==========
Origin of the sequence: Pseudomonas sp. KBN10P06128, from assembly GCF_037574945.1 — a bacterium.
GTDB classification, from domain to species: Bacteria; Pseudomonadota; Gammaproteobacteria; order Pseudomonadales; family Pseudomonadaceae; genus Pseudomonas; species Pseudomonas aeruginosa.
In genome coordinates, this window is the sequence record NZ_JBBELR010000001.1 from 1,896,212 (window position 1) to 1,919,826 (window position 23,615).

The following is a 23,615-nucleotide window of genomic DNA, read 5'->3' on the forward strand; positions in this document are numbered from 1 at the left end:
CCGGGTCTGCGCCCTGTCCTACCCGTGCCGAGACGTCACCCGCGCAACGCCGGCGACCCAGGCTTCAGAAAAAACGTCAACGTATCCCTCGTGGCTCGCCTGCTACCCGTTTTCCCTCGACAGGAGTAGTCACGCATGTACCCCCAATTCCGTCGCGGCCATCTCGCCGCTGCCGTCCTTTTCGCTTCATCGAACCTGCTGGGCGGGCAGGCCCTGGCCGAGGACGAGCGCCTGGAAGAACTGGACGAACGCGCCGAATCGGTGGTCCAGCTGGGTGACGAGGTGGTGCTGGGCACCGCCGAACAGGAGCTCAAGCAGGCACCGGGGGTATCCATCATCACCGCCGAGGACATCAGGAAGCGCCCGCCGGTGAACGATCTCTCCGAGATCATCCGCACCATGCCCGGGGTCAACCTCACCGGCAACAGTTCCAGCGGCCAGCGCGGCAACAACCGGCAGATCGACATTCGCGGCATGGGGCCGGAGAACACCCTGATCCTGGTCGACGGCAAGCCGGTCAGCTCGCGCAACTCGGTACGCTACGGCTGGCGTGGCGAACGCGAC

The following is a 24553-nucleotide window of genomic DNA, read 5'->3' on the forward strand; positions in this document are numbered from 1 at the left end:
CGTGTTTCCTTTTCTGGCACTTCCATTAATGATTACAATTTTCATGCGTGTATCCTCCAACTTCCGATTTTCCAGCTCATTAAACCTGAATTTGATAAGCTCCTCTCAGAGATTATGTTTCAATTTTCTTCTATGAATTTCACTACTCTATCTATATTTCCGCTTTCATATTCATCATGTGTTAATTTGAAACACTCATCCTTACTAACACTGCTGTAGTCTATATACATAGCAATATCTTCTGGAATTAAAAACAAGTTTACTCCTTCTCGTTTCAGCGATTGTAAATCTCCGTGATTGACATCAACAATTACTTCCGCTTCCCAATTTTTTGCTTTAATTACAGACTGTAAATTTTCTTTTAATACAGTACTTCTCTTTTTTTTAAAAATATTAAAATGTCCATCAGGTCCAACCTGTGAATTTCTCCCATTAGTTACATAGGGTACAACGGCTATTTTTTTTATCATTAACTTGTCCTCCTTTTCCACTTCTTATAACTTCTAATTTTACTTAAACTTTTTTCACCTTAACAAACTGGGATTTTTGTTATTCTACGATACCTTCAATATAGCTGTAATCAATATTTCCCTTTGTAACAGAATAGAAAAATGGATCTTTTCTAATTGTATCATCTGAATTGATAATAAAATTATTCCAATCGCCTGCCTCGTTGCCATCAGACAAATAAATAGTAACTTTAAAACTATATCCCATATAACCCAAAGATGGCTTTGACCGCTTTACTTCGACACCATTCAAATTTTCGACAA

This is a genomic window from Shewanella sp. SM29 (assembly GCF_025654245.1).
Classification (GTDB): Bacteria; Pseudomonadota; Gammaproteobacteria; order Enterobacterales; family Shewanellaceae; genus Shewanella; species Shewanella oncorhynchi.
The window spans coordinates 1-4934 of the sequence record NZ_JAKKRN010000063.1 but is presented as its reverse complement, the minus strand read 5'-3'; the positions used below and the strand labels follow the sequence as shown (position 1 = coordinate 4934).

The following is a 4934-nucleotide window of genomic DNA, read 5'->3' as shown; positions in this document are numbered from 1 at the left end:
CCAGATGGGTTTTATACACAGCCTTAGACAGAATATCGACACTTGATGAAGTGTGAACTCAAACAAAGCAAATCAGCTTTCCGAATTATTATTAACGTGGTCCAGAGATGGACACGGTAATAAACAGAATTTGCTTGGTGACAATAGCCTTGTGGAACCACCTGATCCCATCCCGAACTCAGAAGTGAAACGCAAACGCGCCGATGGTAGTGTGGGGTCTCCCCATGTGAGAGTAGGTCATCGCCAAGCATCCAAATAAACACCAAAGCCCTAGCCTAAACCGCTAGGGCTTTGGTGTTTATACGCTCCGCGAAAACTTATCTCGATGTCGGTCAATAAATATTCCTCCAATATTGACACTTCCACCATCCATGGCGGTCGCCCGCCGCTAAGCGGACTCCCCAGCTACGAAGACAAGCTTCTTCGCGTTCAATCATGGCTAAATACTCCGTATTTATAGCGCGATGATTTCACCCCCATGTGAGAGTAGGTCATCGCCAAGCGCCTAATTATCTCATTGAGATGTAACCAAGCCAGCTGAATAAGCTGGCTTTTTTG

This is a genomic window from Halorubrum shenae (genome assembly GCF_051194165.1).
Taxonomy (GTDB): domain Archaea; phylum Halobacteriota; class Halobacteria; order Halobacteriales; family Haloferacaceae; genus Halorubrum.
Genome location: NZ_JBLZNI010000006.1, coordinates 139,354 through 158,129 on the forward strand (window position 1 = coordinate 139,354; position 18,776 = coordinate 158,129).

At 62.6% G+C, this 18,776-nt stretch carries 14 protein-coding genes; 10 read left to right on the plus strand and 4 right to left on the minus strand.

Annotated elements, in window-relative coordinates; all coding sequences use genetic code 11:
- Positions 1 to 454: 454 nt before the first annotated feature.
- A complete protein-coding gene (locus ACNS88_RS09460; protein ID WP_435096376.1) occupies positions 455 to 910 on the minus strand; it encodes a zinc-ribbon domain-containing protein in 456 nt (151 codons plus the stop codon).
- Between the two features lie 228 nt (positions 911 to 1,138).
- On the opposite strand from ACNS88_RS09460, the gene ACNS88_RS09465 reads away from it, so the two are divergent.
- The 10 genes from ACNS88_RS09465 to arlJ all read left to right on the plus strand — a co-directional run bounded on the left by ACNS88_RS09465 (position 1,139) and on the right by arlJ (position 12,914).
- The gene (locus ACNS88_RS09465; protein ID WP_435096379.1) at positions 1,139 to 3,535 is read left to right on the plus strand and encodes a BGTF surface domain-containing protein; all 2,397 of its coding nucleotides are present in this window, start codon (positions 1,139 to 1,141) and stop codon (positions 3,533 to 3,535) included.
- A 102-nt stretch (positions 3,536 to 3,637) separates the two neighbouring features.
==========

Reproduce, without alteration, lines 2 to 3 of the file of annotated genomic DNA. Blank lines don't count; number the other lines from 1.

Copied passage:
GTDB classification, from domain to species: Bacteria; Pseudomonadota; Gammaproteobacteria; order Pseudomonadales; family Pseudomonadaceae; genus Pseudomonas; species Pseudomonas aeruginosa.
In genome coordinates, this window is the sequence record NZ_JBBELR010000001.1 from 1,896,212 (window position 1) to 1,919,826 (window position 23,615).